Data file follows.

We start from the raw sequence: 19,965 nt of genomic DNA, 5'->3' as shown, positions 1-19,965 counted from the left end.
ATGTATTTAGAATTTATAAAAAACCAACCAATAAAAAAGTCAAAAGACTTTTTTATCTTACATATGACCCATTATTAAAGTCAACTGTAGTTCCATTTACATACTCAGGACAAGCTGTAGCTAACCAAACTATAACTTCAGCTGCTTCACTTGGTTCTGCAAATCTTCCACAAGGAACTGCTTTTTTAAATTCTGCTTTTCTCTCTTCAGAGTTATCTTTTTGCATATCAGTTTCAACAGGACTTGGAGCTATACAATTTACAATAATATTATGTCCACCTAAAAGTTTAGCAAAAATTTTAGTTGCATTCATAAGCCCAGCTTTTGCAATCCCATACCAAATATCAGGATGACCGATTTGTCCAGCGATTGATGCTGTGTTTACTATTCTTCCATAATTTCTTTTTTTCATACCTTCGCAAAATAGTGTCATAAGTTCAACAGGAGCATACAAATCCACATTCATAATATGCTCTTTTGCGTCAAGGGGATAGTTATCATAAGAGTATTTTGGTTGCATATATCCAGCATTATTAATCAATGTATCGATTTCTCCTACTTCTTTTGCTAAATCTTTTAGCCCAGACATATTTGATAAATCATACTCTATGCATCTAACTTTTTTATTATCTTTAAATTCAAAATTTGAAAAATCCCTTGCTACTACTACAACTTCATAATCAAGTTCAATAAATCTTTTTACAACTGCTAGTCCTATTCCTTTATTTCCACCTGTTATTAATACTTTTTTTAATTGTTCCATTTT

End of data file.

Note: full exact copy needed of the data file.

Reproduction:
We start from the raw sequence: 19,965 nt of genomic DNA, 5'->3' as shown, positions 1-19,965 counted from the left end.
ATGTATTTAGAATTTATAAAAAACCAACCAATAAAAAAGTCAAAAGACTTTTTTATCTTACATATGACCCATTATTAAAGTCAACTGTAGTTCCATTTACATACTCAGGACAAGCTGTAGCTAACCAAACTATAACTTCAGCTGCTTCACTTGGTTCTGCAAATCTTCCACAAGGAACTGCTTTTTTAAATTCTGCTTTTCTCTCTTCAGAGTTATCTTTTTGCATATCAGTTTCAACAGGACTTGGAGCTATACAATTTACAATAATATTATGTCCACCTAAAAGTTTAGCAAAAATTTTAGTTGCATTCATAAGCCCAGCTTTTGCAATCCCATACCAAATATCAGGATGACCGATTTGTCCAGCGATTGATGCTGTGTTTACTATTCTTCCATAATTTCTTTTTTTCATACCTTCGCAAAATAGTGTCATAAGTTCAACAGGAGCATACAAATCCACATTCATAATATGCTCTTTTGCGTCAAGGGGATAGTTATCATAAGAGTATTTTGGTTGCATATATCCAGCATTATTAATCAATGTATCGATTTCTCCTACTTCTTTTGCTAAATCTTTTAGCCCAGACATATTTGATAAATCATACTCTATGCATCTAACTTTTTTATTATCTTTAAATTCAAAATTTGAAAAATCCCTTGCTACTACTACAACTTCATAATCAAGTTCAATAAATCTTTTTACAACTGCTAGTCCTATTCCTTTATTTCCACCTGTTATTAATACTTTTTTTAATTGTTCCATTTT